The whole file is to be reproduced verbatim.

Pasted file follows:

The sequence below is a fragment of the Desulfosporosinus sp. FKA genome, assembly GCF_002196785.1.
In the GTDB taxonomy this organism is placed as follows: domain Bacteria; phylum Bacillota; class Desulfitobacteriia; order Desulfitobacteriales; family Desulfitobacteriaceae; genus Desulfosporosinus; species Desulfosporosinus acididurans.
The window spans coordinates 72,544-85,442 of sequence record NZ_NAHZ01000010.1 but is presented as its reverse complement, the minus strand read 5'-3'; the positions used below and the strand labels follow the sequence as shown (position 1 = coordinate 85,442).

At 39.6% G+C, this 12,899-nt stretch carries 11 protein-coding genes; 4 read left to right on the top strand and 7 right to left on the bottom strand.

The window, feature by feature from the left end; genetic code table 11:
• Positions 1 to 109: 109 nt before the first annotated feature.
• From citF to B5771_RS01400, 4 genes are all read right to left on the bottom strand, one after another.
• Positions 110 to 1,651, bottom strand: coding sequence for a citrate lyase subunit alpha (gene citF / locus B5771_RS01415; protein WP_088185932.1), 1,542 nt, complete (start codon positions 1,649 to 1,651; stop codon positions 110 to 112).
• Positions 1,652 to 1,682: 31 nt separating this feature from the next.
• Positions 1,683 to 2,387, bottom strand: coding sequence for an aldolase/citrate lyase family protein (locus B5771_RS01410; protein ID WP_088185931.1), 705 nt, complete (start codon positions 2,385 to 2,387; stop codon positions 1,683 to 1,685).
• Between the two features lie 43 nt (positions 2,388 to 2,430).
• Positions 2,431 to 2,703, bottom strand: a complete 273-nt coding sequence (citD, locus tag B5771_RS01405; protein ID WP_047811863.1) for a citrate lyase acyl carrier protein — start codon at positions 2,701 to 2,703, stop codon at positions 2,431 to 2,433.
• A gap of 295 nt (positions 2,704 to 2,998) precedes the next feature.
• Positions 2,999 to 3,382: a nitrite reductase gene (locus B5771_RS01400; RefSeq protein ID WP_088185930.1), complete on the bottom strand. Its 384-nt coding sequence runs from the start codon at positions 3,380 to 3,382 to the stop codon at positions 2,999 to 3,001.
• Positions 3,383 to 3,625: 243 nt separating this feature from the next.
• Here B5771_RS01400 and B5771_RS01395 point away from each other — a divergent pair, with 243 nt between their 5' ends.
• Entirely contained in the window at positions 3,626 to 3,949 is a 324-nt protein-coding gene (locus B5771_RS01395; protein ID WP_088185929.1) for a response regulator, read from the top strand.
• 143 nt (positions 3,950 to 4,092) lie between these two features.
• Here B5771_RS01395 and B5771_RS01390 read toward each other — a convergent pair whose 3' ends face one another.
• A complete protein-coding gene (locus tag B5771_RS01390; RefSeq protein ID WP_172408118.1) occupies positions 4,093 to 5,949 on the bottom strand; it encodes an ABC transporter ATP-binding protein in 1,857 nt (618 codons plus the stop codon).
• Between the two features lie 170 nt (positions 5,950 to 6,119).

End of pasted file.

The sequence below is a fragment of the Desulfosporosinus sp. FKA genome, assembly GCF_002196785.1.
In the GTDB taxonomy this organism is placed as follows: domain Bacteria; phylum Bacillota; class Desulfitobacteriia; order Desulfitobacteriales; family Desulfitobacteriaceae; genus Desulfosporosinus; species Desulfosporosinus acididurans.
The window spans coordinates 72,544-85,442 of sequence record NZ_NAHZ01000010.1 but is presented as its reverse complement, the minus strand read 5'-3'; the positions used below and the strand labels follow the sequence as shown (position 1 = coordinate 85,442).

At 39.6% G+C, this 12,899-nt stretch carries 11 protein-coding genes; 4 read left to right on the top strand and 7 right to left on the bottom strand.

The window, feature by feature from the left end; genetic code table 11:
• Positions 1 to 109: 109 nt before the first annotated feature.
• From citF to B5771_RS01400, 4 genes are all read right to left on the bottom strand, one after another.
• Positions 110 to 1,651, bottom strand: coding sequence for a citrate lyase subunit alpha (gene citF / locus B5771_RS01415; protein WP_088185932.1), 1,542 nt, complete (start codon positions 1,649 to 1,651; stop codon positions 110 to 112).
• Positions 1,652 to 1,682: 31 nt separating this feature from the next.
• Positions 1,683 to 2,387, bottom strand: coding sequence for an aldolase/citrate lyase family protein (locus B5771_RS01410; protein ID WP_088185931.1), 705 nt, complete (start codon positions 2,385 to 2,387; stop codon positions 1,683 to 1,685).
• Between the two features lie 43 nt (positions 2,388 to 2,430).
• Positions 2,431 to 2,703, bottom strand: a complete 273-nt coding sequence (citD, locus tag B5771_RS01405; protein ID WP_047811863.1) for a citrate lyase acyl carrier protein — start codon at positions 2,701 to 2,703, stop codon at positions 2,431 to 2,433.
• A gap of 295 nt (positions 2,704 to 2,998) precedes the next feature.
• Positions 2,999 to 3,382: a nitrite reductase gene (locus B5771_RS01400; RefSeq protein ID WP_088185930.1), complete on the bottom strand. Its 384-nt coding sequence runs from the start codon at positions 3,380 to 3,382 to the stop codon at positions 2,999 to 3,001.
• Positions 3,383 to 3,625: 243 nt separating this feature from the next.
• Here B5771_RS01400 and B5771_RS01395 point away from each other — a divergent pair, with 243 nt between their 5' ends.
• Entirely contained in the window at positions 3,626 to 3,949 is a 324-nt protein-coding gene (locus B5771_RS01395; protein ID WP_088185929.1) for a response regulator, read from the top strand.
• 143 nt (positions 3,950 to 4,092) lie between these two features.
• Here B5771_RS01395 and B5771_RS01390 read toward each other — a convergent pair whose 3' ends face one another.
• A complete protein-coding gene (locus tag B5771_RS01390; RefSeq protein ID WP_172408118.1) occupies positions 4,093 to 5,949 on the bottom strand; it encodes an ABC transporter ATP-binding protein in 1,857 nt (618 codons plus the stop codon).
• Between the two features lie 170 nt (positions 5,950 to 6,119).